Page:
CINEMA: Frances McDormand Will Have Her Revenge

misspettigrew_1.jpg MISS PETTIGREW LIVES FOR A DAY (2008, directed by Bharat Nalluri, 92 minutes, U.K.)

COVER (2008, directed by Bill Duke, 98 minutes, U.S.)


Trying to resurrect the spirit of Hollywood screwball comedies decades after their era died rarely bears fruit yet a new generation of filmmakers are continually foolhardy enough to try. The screenwriters of Finding Neverland and The Full Monty (David McGee & Simon Beaufoy respectively) have dug up Winifred Watson’s 1938 novel for some authentic source material yet as fizzy entertainment Miss Pettigrew Lives For A Day lacks the snap and personality needed to make us fall for her the way we should.

Set in the London of 1939, Frances McDormand cuts a Chaplinesque figure as the title character, a failed governess spiraling towards the soup kitchen when she finagles a job with the up-and-coming actress Delysia Lafosse (Amy Adams). Delysia needs all the help she can enlist to juggle her three suitors: a horny young son of a theater producer, her club owning Sugar Daddy and a broke piano player (who as you might guess is her true soulmate). When Miss Pettigrew arrives just in time to remove Delysia’s passionately flung underwear from the chandelier with her umbrella, you know that Miss Pettigrew will set everything right like a cross between Mary Poppins and Ann Landers.

At a brisk ninety-two minutes, Miss Pettigrew can count momentum on its side. Over the course of her day Miss Pettigrew chases Delysia through one handsome set piece after another, a whirlwind of fashion shows, swanky nightclubs and dazzling penthouse suites. Overwhelmed by all this production design is Amy Adams spoofy performance; she’s working all the Marilyn Monroe mannerisms but her character is all ditzy gold digger without Monroe’s unselfconsciously sexy vulnerability. Frances McDormand’s overly-broad performance would be fitting for a Carol Burnett Show skit so when the film shifts gears and goes all weepy over Miss Pettigrew’s lonely life, the emotion feels unearned.

Only the dependable British actress Shirley Henderson gets it right, yanking unwritten nuances out of the wan script as the helium-voiced gossip-monger scheming to land a wealthy fashion designer. She’s the closest thing the movie has to a villain and yet her briefly glanced ambivalence strikes one more deeply then the scatter-brained lead’s easily-calmed romantic turmoil. Ms. Henderson was wise to wrestle whatever effect she could out of her role, the story’s demure demeanor is just too meek to upset the necessary applecarts that this sort of antic romantic comedy needs to take flight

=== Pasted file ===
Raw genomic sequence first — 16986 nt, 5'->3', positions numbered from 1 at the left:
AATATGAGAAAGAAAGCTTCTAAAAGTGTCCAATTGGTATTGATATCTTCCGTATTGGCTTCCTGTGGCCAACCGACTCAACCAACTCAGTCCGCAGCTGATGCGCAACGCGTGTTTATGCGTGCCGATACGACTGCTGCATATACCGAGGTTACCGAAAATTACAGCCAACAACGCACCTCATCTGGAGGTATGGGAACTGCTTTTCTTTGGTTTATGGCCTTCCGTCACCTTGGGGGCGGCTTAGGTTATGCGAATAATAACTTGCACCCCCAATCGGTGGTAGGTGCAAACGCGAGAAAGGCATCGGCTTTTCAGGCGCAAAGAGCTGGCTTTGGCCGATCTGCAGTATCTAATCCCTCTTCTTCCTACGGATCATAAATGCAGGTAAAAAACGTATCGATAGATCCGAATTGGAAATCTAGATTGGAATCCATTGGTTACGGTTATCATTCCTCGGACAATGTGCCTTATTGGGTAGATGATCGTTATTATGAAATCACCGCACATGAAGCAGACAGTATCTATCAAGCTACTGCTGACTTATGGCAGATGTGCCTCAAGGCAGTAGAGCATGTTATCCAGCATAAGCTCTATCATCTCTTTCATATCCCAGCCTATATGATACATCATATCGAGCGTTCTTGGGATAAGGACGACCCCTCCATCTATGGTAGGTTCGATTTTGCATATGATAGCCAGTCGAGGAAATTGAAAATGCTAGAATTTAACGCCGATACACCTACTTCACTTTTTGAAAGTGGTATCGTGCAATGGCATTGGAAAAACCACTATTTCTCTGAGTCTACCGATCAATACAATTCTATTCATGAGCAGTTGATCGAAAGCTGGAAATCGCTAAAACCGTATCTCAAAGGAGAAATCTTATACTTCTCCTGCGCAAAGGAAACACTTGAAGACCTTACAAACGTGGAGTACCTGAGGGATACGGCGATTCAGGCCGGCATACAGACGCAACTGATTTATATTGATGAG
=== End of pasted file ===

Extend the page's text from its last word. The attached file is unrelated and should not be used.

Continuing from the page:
Meekness is not a problem for Cover, the latest of what has been a string of Christian-grounded black cast melodramas that pop up with little fanfare at urban theaters. I guess their piousness inoculates them from being called exploitation films yet they all (films like Woman Thou Art Loosed and Tyler Perry’s Diary of a Mad Black Woman) contain the travails of some of the most low-down sinners you’ll see on the big screen these days.

“I’m a Christian, not a murderer!” is the line I’ll be borrowing from heroine Valerie Maas (the excellent Aunjanue Ellis) next time I’m hauled in on a murder charge. Valerie is being sweated for a confession by Louis Gossett Jr. and he loses his patience as she spills her life story to him. Seems Valerie was living the American Dream before she figured out that her man was on the “Down Low” hooking up with other men on the sly. Once a God-fearing woman, she falls hard from grace and spends much of her time bitterly recounting her woes with a bunch of other scorned women in a support group in the church’s basement.

When a woman’s soul is at stake all subtlety is out the window. She guzzles liquor till the church elders descend on her bedroom and wrench the bottle from her fist. She claws her way back to sanity and spies on the world of down low lovers, where straight-acting men catch that furtive glance and take a few steps away from their wife and kids to brazenly offer another man head. By the time we find out who really gunned down R&B singer Ryan Chambers (Cool Running’s Leon) Valerie has dragged herself through America’s hypocritical mud with all the dignity Lana Turner might summon in one of those classic Douglas Sirk films.

And to top it off the whole thing is shot in Philly! Vivica Fox, Roger Guenveur Smith and Patti Labelle are among the cast that tools around Center City and Chestnut Hill to air their sorted laundry all over our town. Even if I couldn’t cozy up to the film’s icky homophobia, Cover offers up localism and seedy thrills in such heaping portions that I know it will be awhile before I feel this entertained again.

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